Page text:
Blockchain companies and government regulations around cryptocurrency have been impacted by the virus. Cointelegraph reported that many blockchain companies have had to close offices and have experienced slowdowns resulting from remote work. Chinese mining companies had to close their doors and only have just begun to reopen since the pandemic swept the nation. Russia’s government has halved the budget for the development of blockchain technologies and has postponed adoption of law on cryptocurrency until further notice. While in the United States, companies such as Cointelegraph have had to shut their doors. Blockchain companies have had to reduce staff and cut salaries like any other industry impacted by COVID-19. Chainanlysis had to cut salaries by 10% and Elliptic had to cut their staff by one third in the US and UK.

Although the crypto industry has been shaken like most of the world due to the crisis, they have added value to the pandemic outside of their typical scope of work. In fact, some bitcoiners are helping to find a vaccine for the coronavirus. A group called CorohHope, that is crowdsourcing bitcoin donations, is working towards finding a vaccine for the virus. The group has an experienced biologist working with bitcoiners in hopes to biohack a solution to the pandemic according to CoinDesk. They are working outside the Food and Drug Administration (FDA) to find a vaccine in order to avoid the regulations in place and once a cure is found, they will turn it over for testing through the FDA.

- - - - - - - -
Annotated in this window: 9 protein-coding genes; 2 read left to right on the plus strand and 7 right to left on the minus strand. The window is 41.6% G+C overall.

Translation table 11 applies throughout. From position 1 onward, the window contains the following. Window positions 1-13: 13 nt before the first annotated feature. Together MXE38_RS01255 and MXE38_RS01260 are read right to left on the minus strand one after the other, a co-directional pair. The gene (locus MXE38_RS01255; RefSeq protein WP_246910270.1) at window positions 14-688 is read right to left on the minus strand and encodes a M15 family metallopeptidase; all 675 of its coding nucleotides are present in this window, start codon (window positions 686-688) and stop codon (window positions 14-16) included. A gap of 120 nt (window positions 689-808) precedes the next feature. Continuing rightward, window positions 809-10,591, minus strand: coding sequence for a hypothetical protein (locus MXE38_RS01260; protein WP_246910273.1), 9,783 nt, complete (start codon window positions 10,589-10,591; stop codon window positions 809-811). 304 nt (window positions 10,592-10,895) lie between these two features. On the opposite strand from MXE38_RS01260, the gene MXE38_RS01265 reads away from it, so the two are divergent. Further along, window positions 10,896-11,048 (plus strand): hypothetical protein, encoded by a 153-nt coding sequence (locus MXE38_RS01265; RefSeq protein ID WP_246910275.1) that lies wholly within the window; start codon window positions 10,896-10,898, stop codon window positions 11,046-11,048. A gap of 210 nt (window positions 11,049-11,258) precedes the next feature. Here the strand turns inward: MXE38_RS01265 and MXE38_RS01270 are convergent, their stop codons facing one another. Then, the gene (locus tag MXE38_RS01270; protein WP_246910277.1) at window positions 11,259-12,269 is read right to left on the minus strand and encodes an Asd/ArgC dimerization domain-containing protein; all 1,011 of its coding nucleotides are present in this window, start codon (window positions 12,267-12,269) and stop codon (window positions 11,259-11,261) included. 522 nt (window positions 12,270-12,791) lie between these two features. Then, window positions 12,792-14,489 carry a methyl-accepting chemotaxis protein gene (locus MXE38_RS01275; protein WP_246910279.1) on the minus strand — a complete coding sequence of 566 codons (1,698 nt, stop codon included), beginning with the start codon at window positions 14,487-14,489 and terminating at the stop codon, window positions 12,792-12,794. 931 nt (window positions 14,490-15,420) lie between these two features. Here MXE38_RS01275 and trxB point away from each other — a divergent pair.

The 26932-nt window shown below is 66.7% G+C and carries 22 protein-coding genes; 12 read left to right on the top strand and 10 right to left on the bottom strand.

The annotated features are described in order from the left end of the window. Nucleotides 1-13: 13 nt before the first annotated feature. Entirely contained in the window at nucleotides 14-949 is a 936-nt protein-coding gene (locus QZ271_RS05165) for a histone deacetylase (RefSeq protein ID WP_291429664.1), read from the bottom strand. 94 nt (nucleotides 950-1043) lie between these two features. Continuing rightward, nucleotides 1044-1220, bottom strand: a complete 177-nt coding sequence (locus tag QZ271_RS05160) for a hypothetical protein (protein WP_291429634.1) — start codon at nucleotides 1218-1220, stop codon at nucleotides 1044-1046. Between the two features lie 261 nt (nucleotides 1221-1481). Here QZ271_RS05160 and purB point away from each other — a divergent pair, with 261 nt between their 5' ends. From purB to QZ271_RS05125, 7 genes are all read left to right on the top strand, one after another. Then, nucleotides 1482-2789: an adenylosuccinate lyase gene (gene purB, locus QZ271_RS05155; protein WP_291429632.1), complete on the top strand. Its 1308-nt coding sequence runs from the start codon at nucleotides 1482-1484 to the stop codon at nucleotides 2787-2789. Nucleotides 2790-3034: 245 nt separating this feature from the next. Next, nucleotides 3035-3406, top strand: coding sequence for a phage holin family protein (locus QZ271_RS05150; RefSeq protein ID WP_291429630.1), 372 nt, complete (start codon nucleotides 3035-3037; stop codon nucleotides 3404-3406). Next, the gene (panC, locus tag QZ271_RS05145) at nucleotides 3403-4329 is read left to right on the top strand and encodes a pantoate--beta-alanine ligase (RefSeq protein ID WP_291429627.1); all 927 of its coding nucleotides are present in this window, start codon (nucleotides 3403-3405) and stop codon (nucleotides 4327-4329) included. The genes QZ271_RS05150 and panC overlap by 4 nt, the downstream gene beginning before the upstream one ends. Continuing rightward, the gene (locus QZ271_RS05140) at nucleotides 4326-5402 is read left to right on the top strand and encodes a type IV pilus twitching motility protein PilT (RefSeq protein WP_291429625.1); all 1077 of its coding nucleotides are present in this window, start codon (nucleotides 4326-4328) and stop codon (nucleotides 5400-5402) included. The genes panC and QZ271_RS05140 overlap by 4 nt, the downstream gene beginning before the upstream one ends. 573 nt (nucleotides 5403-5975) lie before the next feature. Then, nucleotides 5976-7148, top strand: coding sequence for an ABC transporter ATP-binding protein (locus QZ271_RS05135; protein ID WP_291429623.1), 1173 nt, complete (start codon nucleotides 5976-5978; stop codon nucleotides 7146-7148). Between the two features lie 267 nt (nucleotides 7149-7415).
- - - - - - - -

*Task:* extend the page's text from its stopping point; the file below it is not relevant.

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5. Summary

The COVID-19 outbreak or the “Great Lockdown” began as a global health crisis and became a global financial crisis. This pandemic changed the global economy, many industries including the fintech industry, as well as tested the cryptocurrency industry and its strength. The stock market and interest rates have fallen while unemployment has risen. Weaknesses in governments and industries were brought to light. Yet it has not all been negative, many positives have been a result from the pandemic such as fintech gaining ground. Most importantly, the world can use the 2020 health and economic crisis as a guide for the next crisis to come.